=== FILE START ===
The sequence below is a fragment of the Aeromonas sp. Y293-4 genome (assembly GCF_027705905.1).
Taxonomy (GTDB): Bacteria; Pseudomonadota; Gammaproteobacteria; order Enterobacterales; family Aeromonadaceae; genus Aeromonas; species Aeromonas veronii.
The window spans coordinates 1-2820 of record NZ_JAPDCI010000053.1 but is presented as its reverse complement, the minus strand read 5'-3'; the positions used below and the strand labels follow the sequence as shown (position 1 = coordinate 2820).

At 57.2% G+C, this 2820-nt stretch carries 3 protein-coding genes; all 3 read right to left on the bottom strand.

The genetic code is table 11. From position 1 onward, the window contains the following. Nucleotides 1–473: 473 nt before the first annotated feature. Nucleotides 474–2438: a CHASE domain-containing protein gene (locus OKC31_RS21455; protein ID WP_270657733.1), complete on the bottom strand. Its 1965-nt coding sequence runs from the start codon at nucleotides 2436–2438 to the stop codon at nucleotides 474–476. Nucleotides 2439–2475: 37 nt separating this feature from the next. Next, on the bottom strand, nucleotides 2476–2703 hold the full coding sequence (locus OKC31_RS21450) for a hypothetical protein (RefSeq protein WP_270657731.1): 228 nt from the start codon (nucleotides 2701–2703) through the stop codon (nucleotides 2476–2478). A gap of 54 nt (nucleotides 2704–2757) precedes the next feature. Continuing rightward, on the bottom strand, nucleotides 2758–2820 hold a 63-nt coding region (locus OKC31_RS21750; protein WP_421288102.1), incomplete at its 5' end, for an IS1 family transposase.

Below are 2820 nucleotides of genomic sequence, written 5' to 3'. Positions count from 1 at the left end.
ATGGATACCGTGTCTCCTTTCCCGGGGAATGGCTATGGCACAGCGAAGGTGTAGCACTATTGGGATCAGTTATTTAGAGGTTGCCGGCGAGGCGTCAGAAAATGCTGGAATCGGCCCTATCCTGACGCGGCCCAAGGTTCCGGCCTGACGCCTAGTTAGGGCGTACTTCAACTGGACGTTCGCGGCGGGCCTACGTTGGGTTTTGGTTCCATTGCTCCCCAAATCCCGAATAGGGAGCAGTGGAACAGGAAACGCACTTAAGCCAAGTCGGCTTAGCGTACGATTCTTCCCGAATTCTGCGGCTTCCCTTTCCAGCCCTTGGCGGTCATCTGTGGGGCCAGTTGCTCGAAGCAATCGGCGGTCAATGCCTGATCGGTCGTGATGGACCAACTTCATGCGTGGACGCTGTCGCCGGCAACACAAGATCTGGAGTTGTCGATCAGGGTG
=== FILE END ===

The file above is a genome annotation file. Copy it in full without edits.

The sequence below is a fragment of the Aeromonas sp. Y293-4 genome (assembly GCF_027705905.1).
Taxonomy (GTDB): Bacteria; Pseudomonadota; Gammaproteobacteria; order Enterobacterales; family Aeromonadaceae; genus Aeromonas; species Aeromonas veronii.
The window spans coordinates 1-2820 of record NZ_JAPDCI010000053.1 but is presented as its reverse complement, the minus strand read 5'-3'; the positions used below and the strand labels follow the sequence as shown (position 1 = coordinate 2820).

At 57.2% G+C, this 2820-nt stretch carries 3 protein-coding genes; all 3 read right to left on the bottom strand.

The genetic code is table 11. From position 1 onward, the window contains the following. Nucleotides 1–473: 473 nt before the first annotated feature. Nucleotides 474–2438: a CHASE domain-containing protein gene (locus OKC31_RS21455; protein ID WP_270657733.1), complete on the bottom strand. Its 1965-nt coding sequence runs from the start codon at nucleotides 2436–2438 to the stop codon at nucleotides 474–476. Nucleotides 2439–2475: 37 nt separating this feature from the next. Next, on the bottom strand, nucleotides 2476–2703 hold the full coding sequence (locus OKC31_RS21450) for a hypothetical protein (RefSeq protein WP_270657731.1): 228 nt from the start codon (nucleotides 2701–2703) through the stop codon (nucleotides 2476–2478). A gap of 54 nt (nucleotides 2704–2757) precedes the next feature. Continuing rightward, on the bottom strand, nucleotides 2758–2820 hold a 63-nt coding region (locus OKC31_RS21750; protein WP_421288102.1), incomplete at its 5' end, for an IS1 family transposase.

Below are 2820 nucleotides of genomic sequence, written 5' to 3'. Positions count from 1 at the left end.
ATGGATACCGTGTCTCCTTTCCCGGGGAATGGCTATGGCACAGCGAAGGTGTAGCACTATTGGGATCAGTTATTTAGAGGTTGCCGGCGAGGCGTCAGAAAATGCTGGAATCGGCCCTATCCTGACGCGGCCCAAGGTTCCGGCCTGACGCCTAGTTAGGGCGTACTTCAACTGGACGTTCGCGGCGGGCCTACGTTGGGTTTTGGTTCCATTGCTCCCCAAATCCCGAATAGGGAGCAGTGGAACAGGAAACGCACTTAAGCCAAGTCGGCTTAGCGTACGATTCTTCCCGAATTCTGCGGCTTCCCTTTCCAGCCCTTGGCGGTCATCTGTGGGGCCAGTTGCTCGAAGCAATCGGCGGTCAATGCCTGATCGGTCGTGATGGACCAACTTCATGCGTGGACGCTGTCGCCGGCAACACAAGATCTGGAGTTGTCGATCAGGGTG